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The Patriot Game

  • (Trad / Dominic Behan)

    Come all you young rebels and list while I sing
    For love of one's land is a terrible thing   
    It banishes fear with the speed of a flame   
    And makes us all part of the patriot game   

    My name is O'Hanlon, I'm just gone sixteen
    My home is in Monaghan, there I was weaned
    I was taught all my life cruel England to blame   
    And so I'm a part of the patriot game      

    'Tis barely two years since I wandered away
    With the local battalion of the bold I.R.A.
    I read of our heroes and wanted the same
    To play up my part in the patriot game

    They told me how Connolly was shot in a chair   
    His wounds from the battle all bleeding and bare
    His fine body twisted, all battered and lame
    They soon made me part of the patriot game

    This island of mine has for long been half free   
    Six counties are under John Bull's monarchy   
    And still De Valera is greatly to blame      
    For shirking his part in the patriot game   

    I don't mind a bit if I shoot down police      
    They're lackeys for war - never guardians of peace
    But yet at deserters I never let aim      
    Those rebels who sold out the patriot game   

    And now as I lie with my body all holes      
    I think of those traitors who bargained and sold
    I'm sorry my rifle has not done the same
    For the quislings who sold out the patriot game

    Tune: ad. from The Grenadier and the Lady

Susannes Folksong-Notizen

  • english  [1965:] Like Sean South, Feargal O'Hanlon, aged 17, from Ballybay, Co. Monaghan, a draughtsman with Monaghan Co. Council, was killed in action during the New Year's Night Brookeborough R.U.C. Barracks attack [on 31 December] 1957. The song is one of the best and certainly the hardest hitting to come out of Ireland since the Civil War. (Paddy Tunney, notes Dominic Behan, 'Easter Week and After')

  • english  [1973:] As a [Rhine Army folk] club organiser I find that there is an increasing tendency for other folk club organisers to censure floor-singers for singing certain songs. [...] I speak of one song in particular - The Patriot Game - [...]. That was in the days of man to man fighting, and in no way connected with today's troubles. Maybe certain words in the song prick the conscience, when we learn that a man named Connolly was taken out, on a chair - because loss of blood through still open gunshot wounds made it impossible for him to stand - and then he was executed. Executed by men taken from Peterhead, Brixton and Dartmoor and put into British Army uniforms to keep the "natives at bay". [???Not till 1920!] Does this prick the conscience? Maybe it's the fact that we don't like Dominic Behan. But, if we are going to crucify him, why not go the whole hog and ban every other beautiful song penned by him. (Mick McGilloway, Forces Folk 11/73)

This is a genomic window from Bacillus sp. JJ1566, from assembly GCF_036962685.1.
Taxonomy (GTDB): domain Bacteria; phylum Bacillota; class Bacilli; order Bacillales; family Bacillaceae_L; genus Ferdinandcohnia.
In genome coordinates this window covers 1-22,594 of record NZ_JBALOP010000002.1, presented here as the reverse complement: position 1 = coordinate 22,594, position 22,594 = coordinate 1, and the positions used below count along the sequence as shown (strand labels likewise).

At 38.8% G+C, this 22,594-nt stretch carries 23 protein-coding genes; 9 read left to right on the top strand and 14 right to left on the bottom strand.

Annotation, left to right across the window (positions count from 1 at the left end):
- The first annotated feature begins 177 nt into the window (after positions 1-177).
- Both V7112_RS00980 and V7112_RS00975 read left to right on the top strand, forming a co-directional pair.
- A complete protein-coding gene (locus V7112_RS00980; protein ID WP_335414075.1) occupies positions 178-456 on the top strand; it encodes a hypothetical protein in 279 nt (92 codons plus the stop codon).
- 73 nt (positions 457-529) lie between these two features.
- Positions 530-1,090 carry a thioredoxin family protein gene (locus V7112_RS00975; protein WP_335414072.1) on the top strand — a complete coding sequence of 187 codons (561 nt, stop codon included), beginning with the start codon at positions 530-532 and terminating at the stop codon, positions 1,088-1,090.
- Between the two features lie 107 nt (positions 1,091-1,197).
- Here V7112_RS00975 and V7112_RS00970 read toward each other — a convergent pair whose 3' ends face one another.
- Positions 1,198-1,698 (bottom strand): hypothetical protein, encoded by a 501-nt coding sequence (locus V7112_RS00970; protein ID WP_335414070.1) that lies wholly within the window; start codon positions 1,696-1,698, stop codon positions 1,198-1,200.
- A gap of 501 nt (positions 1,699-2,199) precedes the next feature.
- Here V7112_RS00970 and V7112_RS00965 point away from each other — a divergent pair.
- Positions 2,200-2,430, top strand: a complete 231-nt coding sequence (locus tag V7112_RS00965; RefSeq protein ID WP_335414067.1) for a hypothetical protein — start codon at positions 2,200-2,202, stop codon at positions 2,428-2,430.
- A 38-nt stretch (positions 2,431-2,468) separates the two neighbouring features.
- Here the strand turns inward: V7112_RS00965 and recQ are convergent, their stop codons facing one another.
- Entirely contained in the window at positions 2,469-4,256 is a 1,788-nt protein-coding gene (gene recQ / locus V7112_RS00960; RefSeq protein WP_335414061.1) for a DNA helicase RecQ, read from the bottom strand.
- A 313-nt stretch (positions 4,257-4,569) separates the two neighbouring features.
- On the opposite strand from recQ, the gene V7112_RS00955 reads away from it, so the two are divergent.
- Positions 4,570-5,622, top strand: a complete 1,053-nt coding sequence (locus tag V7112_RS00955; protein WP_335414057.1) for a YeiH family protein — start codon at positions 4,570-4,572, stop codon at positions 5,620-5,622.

• german  [1977:] Der ganze Wahnsinn irischer Selbstzerfleischung im Kampfe um die Unabhängigkeit von England spricht aus den Worten dieses Freiheitsliedes. Es gehört neben dem Foggy Dew und dem Rising of the Moon zu den bekanntesten Gesängen der Rebellen. (Hein & Oss Kröher 407)

  • english  [1986:] Following a Robin Denselow review of the Bob Dylan 'Biograph' set in which he mentioned the Zim's loathing of bootlegs, Dominic Behan arose from the woodwork to claim that Dylan's God On Our Side "takes music lock stock and barrel and very nearly the words" from Behan's 1957 song [The Patriot Game]. "A complete parody", said Behan, "[...] some of the artists would like to be paid for their art." Quick as a flash, Michael Grosvenor Myer jumped in to point out that Behan could hardly claim rights since it used "a traditional tune usually associated with a version of The Grenadier And The Lady."